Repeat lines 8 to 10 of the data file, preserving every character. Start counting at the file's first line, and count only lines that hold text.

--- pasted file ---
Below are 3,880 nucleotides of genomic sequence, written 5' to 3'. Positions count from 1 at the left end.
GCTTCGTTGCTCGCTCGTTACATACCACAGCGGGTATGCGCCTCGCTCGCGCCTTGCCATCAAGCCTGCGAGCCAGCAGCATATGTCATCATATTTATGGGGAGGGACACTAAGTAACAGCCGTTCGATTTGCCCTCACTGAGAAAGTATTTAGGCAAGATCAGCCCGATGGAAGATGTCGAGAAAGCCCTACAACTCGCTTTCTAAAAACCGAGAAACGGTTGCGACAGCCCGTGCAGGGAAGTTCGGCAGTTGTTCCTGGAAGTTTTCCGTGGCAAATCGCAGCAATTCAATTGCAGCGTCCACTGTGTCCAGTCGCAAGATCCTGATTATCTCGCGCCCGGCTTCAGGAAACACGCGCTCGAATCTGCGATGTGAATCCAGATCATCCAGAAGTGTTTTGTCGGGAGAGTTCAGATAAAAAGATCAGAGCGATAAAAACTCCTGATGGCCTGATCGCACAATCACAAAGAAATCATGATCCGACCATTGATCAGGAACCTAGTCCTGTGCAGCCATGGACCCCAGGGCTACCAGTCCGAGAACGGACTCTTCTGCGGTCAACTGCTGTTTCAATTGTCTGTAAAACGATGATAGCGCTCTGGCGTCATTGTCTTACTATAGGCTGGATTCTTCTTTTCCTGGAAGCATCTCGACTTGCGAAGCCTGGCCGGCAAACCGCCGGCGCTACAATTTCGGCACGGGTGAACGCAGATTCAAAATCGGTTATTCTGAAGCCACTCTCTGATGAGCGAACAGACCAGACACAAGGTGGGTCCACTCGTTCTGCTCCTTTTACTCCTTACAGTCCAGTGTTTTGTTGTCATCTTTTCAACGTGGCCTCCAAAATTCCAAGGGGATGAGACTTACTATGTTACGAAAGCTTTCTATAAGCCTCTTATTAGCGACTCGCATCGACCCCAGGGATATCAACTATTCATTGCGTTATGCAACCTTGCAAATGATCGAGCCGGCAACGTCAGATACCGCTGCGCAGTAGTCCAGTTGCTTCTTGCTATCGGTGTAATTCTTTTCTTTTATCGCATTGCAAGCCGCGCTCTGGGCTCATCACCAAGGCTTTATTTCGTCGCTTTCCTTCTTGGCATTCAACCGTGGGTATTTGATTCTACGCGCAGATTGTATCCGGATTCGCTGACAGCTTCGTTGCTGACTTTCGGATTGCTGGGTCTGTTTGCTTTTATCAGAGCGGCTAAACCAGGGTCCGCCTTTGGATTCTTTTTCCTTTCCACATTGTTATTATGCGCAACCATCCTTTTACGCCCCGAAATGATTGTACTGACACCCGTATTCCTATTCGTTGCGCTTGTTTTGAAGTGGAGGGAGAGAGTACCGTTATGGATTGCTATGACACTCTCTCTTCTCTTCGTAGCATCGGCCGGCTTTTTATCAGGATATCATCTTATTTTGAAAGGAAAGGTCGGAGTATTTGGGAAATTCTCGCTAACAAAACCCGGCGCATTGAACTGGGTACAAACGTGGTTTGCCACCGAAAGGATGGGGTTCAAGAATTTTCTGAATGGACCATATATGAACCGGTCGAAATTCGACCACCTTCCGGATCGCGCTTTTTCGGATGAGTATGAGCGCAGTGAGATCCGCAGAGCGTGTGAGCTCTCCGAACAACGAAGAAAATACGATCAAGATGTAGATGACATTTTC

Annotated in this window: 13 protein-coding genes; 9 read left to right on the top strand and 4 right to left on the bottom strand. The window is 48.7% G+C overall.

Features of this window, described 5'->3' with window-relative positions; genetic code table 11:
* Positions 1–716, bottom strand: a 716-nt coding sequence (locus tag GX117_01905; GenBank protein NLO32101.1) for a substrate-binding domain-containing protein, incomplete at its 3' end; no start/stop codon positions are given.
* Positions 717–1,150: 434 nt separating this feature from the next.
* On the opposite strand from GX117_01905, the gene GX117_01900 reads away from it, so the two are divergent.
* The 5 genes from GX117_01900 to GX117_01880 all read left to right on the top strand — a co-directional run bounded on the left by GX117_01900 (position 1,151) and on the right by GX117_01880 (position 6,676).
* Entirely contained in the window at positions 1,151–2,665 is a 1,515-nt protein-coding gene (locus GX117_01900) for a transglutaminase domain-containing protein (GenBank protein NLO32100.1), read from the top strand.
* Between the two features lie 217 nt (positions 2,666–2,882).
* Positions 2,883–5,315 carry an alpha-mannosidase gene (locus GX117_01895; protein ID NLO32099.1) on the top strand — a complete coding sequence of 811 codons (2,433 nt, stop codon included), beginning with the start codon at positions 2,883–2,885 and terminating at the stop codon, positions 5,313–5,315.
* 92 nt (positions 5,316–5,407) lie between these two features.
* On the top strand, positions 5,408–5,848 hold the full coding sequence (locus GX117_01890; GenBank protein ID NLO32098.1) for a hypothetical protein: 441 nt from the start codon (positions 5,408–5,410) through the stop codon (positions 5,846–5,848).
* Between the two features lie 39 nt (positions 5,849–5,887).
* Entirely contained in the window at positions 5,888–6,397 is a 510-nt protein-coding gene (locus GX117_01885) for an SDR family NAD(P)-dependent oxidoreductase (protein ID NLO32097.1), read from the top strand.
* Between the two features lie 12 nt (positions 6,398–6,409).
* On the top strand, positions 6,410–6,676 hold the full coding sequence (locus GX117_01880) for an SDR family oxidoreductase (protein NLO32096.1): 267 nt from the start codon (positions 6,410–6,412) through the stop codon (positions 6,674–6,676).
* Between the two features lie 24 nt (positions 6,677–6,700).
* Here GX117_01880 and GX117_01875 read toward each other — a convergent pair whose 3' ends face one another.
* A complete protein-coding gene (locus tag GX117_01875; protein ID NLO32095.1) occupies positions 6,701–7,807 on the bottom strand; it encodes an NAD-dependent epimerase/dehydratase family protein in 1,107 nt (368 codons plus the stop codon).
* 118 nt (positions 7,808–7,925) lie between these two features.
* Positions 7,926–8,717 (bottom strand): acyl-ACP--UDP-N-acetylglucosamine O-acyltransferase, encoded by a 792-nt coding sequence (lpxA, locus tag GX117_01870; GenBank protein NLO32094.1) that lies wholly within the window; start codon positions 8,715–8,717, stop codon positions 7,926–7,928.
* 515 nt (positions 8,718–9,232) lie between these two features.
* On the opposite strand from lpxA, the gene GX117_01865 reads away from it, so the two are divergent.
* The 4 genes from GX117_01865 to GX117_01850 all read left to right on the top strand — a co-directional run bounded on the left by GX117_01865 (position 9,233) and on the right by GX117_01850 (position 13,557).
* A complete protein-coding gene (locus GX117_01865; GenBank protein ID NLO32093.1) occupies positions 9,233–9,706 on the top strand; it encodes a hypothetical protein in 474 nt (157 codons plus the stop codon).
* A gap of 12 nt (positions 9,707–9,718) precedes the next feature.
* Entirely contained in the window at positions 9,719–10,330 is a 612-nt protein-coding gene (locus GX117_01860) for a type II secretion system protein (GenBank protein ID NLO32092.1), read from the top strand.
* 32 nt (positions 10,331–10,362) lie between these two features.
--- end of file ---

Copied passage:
* The 5 genes from GX117_01900 to GX117_01880 all read left to right on the top strand — a co-directional run bounded on the left by GX117_01900 (position 1,151) and on the right by GX117_01880 (position 6,676).
* Entirely contained in the window at positions 1,151–2,665 is a 1,515-nt protein-coding gene (locus GX117_01900) for a transglutaminase domain-containing protein (GenBank protein NLO32100.1), read from the top strand.
* Between the two features lie 217 nt (positions 2,666–2,882).